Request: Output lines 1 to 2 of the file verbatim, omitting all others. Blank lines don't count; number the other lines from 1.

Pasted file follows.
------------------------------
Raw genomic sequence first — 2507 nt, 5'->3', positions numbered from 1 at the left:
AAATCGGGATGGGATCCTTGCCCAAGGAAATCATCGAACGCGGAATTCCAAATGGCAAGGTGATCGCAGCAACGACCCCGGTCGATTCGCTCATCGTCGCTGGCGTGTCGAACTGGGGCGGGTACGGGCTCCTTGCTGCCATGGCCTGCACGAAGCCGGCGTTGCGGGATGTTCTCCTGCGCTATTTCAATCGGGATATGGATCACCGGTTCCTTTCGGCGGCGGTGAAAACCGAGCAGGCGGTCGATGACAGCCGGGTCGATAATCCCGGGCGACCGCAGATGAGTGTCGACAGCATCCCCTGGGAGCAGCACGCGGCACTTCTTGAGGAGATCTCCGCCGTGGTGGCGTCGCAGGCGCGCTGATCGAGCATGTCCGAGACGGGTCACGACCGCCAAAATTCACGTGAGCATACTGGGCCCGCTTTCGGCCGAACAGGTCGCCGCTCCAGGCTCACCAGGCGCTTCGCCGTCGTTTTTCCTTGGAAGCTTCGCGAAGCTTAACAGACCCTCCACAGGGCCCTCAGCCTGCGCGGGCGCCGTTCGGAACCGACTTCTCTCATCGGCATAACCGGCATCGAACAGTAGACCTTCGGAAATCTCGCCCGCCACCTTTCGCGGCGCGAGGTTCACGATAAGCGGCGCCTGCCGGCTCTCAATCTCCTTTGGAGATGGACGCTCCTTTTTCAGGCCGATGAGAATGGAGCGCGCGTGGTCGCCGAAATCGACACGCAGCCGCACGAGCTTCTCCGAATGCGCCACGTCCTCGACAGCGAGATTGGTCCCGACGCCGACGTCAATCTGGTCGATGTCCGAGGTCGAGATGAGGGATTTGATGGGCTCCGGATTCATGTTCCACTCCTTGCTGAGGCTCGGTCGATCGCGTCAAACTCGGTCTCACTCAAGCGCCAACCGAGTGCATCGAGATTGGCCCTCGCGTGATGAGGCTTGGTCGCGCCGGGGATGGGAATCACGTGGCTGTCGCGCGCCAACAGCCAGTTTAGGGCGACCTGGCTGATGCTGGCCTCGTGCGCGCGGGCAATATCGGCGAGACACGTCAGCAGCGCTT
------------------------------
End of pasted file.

Raw genomic sequence first — 2507 nt, 5'->3', positions numbered from 1 at the left:
AAATCGGGATGGGATCCTTGCCCAAGGAAATCATCGAACGCGGAATTCCAAATGGCAAGGTGATCGCAGCAACGACCCCGGTCGATTCGCTCATCGTCGCTGGCGTGTCGAACTGGGGCGGGTACGGGCTCCTTGCTGCCATGGCCTGCACGAAGCCGGCGTTGCGGGATGTTCTCCTGCGCTATTTCAATCGGGATATGGATCACCGGTTCCTTTCGGCGGCGGTGAAAACCGAGCAGGCGGTCGATGACAGCCGGGTCGATAATCCCGGGCGACCGCAGATGAGTGTCGACAGCATCCCCTGGGAGCAGCACGCGGCACTTCTTGAGGAGATCTCCGCCGTGGTGGCGTCGCAGGCGCGCTGATCGAGCATGTCCGAGACGGGTCACGACCGCCAAAATTCACGTGAGCATACTGGGCCCGCTTTCGGCCGAACAGGTCGCCGCTCCAGGCTCACCAGGCGCTTCGCCGTCGTTTTTCCTTGGAAGCTTCGCGAAGCTTAACAGACCCTCCACAGGGCCCTCAGCCTGCGCGGGCGCCGTTCGGAACCGACTTCTCTCATCGGCATAACCGGCATCGAACAGTAGACCTTCGGAAATCTCGCCCGCCACCTTTCGCGGCGCGAGGTTCACGATAAGCGGCGCCTGCCGGCTCTCAATCTCCTTTGGAGATGGACGCTCCTTTTTCAGGCCGATGAGAATGGAGCGCGCGTGGTCGCCGAAATCGACACGCAGCCGCACGAGCTTCTCCGAATGCGCCACGTCCTCGACAGCGAGATTGGTCCCGACGCCGACGTCAATCTGGTCGATGTCCGAGGTCGAGATGAGGGATTTGATGGGCTCCGGATTCATGTTCCACTCCTTGCTGAGGCTCGGTCGATCGCGTCAAACTCGGTCTCACTCAAGCGCCAACCGAGTGCATCGAGATTGGCCCTCGCGTGATGAGGCTTGGTCGCGCCGGGGATGGGAATCACGTGGCTGTCGCGCGCCAACAGCCAGTTTAGGGCGACCTGGCTGATGCTGGCCTCGTGCGCGCGGGCAATATCGGCGAGACACGTCAGCAGCGCTT